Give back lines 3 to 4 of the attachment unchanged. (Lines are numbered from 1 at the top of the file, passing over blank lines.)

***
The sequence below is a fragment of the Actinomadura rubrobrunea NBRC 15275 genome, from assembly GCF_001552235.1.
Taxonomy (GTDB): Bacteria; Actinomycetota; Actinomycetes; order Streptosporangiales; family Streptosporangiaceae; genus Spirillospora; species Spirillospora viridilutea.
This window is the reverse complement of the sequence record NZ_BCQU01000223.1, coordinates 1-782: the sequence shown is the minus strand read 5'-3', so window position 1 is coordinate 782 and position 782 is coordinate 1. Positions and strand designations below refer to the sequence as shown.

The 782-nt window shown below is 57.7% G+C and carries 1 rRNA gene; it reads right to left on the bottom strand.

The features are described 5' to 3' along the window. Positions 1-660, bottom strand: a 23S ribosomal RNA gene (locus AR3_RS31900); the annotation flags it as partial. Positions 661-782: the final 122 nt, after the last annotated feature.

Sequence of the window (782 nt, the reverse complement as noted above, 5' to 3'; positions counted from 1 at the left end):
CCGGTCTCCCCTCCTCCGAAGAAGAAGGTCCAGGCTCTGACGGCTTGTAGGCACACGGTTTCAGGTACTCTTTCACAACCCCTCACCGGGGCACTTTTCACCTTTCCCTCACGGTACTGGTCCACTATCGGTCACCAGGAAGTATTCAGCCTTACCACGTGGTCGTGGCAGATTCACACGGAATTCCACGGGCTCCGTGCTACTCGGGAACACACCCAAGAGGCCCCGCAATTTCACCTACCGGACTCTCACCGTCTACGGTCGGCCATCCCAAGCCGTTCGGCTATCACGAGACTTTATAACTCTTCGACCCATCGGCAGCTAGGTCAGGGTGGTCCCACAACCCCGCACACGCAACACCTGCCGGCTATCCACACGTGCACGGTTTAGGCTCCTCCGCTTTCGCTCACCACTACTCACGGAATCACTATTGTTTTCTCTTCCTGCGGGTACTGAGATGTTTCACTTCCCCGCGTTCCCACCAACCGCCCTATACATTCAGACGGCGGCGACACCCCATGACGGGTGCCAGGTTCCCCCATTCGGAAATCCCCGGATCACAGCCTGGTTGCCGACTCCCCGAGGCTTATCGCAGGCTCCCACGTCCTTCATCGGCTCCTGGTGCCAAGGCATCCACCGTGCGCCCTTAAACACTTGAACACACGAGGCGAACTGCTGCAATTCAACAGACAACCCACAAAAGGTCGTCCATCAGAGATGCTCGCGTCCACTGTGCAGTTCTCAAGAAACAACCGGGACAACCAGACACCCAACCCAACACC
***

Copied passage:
This window is the reverse complement of the sequence record NZ_BCQU01000223.1, coordinates 1-782: the sequence shown is the minus strand read 5'-3', so window position 1 is coordinate 782 and position 782 is coordinate 1. Positions and strand designations below refer to the sequence as shown.

The 782-nt window shown below is 57.7% G+C and carries 1 rRNA gene; it reads right to left on the bottom strand.